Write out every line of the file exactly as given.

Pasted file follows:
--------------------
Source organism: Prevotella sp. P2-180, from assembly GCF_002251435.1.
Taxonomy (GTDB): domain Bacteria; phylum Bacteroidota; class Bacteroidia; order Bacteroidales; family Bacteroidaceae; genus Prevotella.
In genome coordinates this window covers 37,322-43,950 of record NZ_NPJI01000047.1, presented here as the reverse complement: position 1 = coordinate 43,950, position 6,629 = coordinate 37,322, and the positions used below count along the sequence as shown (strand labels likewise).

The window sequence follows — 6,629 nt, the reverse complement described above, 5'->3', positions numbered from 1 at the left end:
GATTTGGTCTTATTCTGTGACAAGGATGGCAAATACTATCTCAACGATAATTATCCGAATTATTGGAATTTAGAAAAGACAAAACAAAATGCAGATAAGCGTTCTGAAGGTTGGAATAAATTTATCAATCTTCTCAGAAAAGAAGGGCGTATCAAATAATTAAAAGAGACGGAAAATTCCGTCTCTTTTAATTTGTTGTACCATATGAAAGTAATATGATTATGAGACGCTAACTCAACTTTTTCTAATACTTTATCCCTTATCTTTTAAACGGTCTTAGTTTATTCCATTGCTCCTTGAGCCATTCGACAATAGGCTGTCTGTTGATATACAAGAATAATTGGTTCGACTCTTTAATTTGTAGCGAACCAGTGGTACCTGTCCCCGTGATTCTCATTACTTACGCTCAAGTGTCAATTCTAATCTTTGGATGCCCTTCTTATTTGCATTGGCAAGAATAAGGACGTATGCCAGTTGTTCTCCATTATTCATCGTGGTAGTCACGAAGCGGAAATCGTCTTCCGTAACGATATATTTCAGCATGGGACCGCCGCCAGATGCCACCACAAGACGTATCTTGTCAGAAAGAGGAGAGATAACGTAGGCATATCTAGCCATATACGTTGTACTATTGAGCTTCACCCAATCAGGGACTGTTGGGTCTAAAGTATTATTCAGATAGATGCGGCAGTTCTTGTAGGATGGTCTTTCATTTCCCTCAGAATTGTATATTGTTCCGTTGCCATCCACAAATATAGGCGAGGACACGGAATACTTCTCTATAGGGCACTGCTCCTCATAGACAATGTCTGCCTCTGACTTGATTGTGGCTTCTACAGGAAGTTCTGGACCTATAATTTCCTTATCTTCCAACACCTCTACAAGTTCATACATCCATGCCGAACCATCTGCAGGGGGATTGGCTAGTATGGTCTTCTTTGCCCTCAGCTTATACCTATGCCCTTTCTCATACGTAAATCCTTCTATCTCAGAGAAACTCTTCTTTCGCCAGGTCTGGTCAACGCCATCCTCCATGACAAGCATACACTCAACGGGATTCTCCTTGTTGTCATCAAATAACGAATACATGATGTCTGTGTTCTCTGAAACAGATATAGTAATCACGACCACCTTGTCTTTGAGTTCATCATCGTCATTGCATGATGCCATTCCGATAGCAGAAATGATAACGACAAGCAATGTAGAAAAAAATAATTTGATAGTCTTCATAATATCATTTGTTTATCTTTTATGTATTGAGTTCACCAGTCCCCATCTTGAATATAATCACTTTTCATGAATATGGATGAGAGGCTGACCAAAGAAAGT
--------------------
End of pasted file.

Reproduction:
Source organism: Prevotella sp. P2-180, from assembly GCF_002251435.1.
Taxonomy (GTDB): domain Bacteria; phylum Bacteroidota; class Bacteroidia; order Bacteroidales; family Bacteroidaceae; genus Prevotella.
In genome coordinates this window covers 37,322-43,950 of record NZ_NPJI01000047.1, presented here as the reverse complement: position 1 = coordinate 43,950, position 6,629 = coordinate 37,322, and the positions used below count along the sequence as shown (strand labels likewise).

The window sequence follows — 6,629 nt, the reverse complement described above, 5'->3', positions numbered from 1 at the left end:
GATTTGGTCTTATTCTGTGACAAGGATGGCAAATACTATCTCAACGATAATTATCCGAATTATTGGAATTTAGAAAAGACAAAACAAAATGCAGATAAGCGTTCTGAAGGTTGGAATAAATTTATCAATCTTCTCAGAAAAGAAGGGCGTATCAAATAATTAAAAGAGACGGAAAATTCCGTCTCTTTTAATTTGTTGTACCATATGAAAGTAATATGATTATGAGACGCTAACTCAACTTTTTCTAATACTTTATCCCTTATCTTTTAAACGGTCTTAGTTTATTCCATTGCTCCTTGAGCCATTCGACAATAGGCTGTCTGTTGATATACAAGAATAATTGGTTCGACTCTTTAATTTGTAGCGAACCAGTGGTACCTGTCCCCGTGATTCTCATTACTTACGCTCAAGTGTCAATTCTAATCTTTGGATGCCCTTCTTATTTGCATTGGCAAGAATAAGGACGTATGCCAGTTGTTCTCCATTATTCATCGTGGTAGTCACGAAGCGGAAATCGTCTTCCGTAACGATATATTTCAGCATGGGACCGCCGCCAGATGCCACCACAAGACGTATCTTGTCAGAAAGAGGAGAGATAACGTAGGCATATCTAGCCATATACGTTGTACTATTGAGCTTCACCCAATCAGGGACTGTTGGGTCTAAAGTATTATTCAGATAGATGCGGCAGTTCTTGTAGGATGGTCTTTCATTTCCCTCAGAATTGTATATTGTTCCGTTGCCATCCACAAATATAGGCGAGGACACGGAATACTTCTCTATAGGGCACTGCTCCTCATAGACAATGTCTGCCTCTGACTTGATTGTGGCTTCTACAGGAAGTTCTGGACCTATAATTTCCTTATCTTCCAACACCTCTACAAGTTCATACATCCATGCCGAACCATCTGCAGGGGGATTGGCTAGTATGGTCTTCTTTGCCCTCAGCTTATACCTATGCCCTTTCTCATACGTAAATCCTTCTATCTCAGAGAAACTCTTCTTTCGCCAGGTCTGGTCAACGCCATCCTCCATGACAAGCATACACTCAACGGGATTCTCCTTGTTGTCATCAAATAACGAATACATGATGTCTGTGTTCTCTGAAACAGATATAGTAATCACGACCACCTTGTCTTTGAGTTCATCATCGTCATTGCATGATGCCATTCCGATAGCAGAAATGATAACGACAAGCAATGTAGAAAAAAATAATTTGATAGTCTTCATAATATCATTTGTTTATCTTTTATGTATTGAGTTCACCAGTCCCCATCTTGAATATAATCACTTTTCATGAATATGGATGAGAGGCTGACCAAAGAAAGT